Eviction moratorium = less housing
The eviction moratorium is making it harder for housing providers to stay in business. That may not worry those out there who think of landlords as top-hatted cartoon villains. Yes, some landlords are big corporations that own thousands of units, but most are not. The vast majority of housing providers in the United States are individuals and small businesses.
But even folks who could care less about the fate of landlords—big or small—should care about another side effect of the moratorium: the way it is reducing the amount of affordable housing. Yes, you read that right. A policy that was supposed to help tenants is actually depleting the stock of affordable housing.
Lilien Realty serves an area where the demand for affordable housing is high and getting higher, and the whole point of the business is to house people. So, it is galling for Branch to be deliberately not renting homes, especially with so much demand. But, as he explains, the moratorium makes it too risky:
“People are staying home all day, using more electricity, more water, etc., and the costs of having a nonpaying resident are far more than just the missing rent. I simply cannot afford those expenses.”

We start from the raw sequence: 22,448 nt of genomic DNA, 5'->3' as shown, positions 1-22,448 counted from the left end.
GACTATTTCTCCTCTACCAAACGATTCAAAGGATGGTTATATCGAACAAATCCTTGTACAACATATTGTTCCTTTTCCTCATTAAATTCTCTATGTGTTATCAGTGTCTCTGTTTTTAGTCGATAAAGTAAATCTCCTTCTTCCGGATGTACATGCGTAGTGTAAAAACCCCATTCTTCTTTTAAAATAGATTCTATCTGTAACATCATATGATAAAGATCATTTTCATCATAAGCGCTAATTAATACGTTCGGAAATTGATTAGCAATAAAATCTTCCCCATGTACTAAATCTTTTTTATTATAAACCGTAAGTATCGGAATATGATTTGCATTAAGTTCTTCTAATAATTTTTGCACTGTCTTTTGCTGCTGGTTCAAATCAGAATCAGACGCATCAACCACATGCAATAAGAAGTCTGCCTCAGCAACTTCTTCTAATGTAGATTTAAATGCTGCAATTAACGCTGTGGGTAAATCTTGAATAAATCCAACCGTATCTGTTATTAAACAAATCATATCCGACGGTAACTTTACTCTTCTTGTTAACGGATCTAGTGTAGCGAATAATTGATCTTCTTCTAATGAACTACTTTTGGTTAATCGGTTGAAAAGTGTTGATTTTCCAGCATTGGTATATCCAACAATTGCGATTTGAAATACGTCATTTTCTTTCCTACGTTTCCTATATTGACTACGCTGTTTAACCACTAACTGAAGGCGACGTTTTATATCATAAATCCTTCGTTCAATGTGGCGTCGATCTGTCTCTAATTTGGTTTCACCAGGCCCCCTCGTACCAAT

Nonpaying tenants represent more than a loss of potential income in the future. Nonpaying tenants cost the housing provider real money in the here and now. Think of it this way: One person (the housing provider) is having to pay for the privilege of providing somebody else (the tenant) with free housing. To Branch Yules and others in his position, that is just not an appealing proposition.
Message to the Governor
Because of the moratorium, Branch Yules is not renting out units that he would like to make available to people who need them. Now he is asking the Governor to not let this continue.
Governor Baker: For the sake of affordable housing, let the moratorium expire.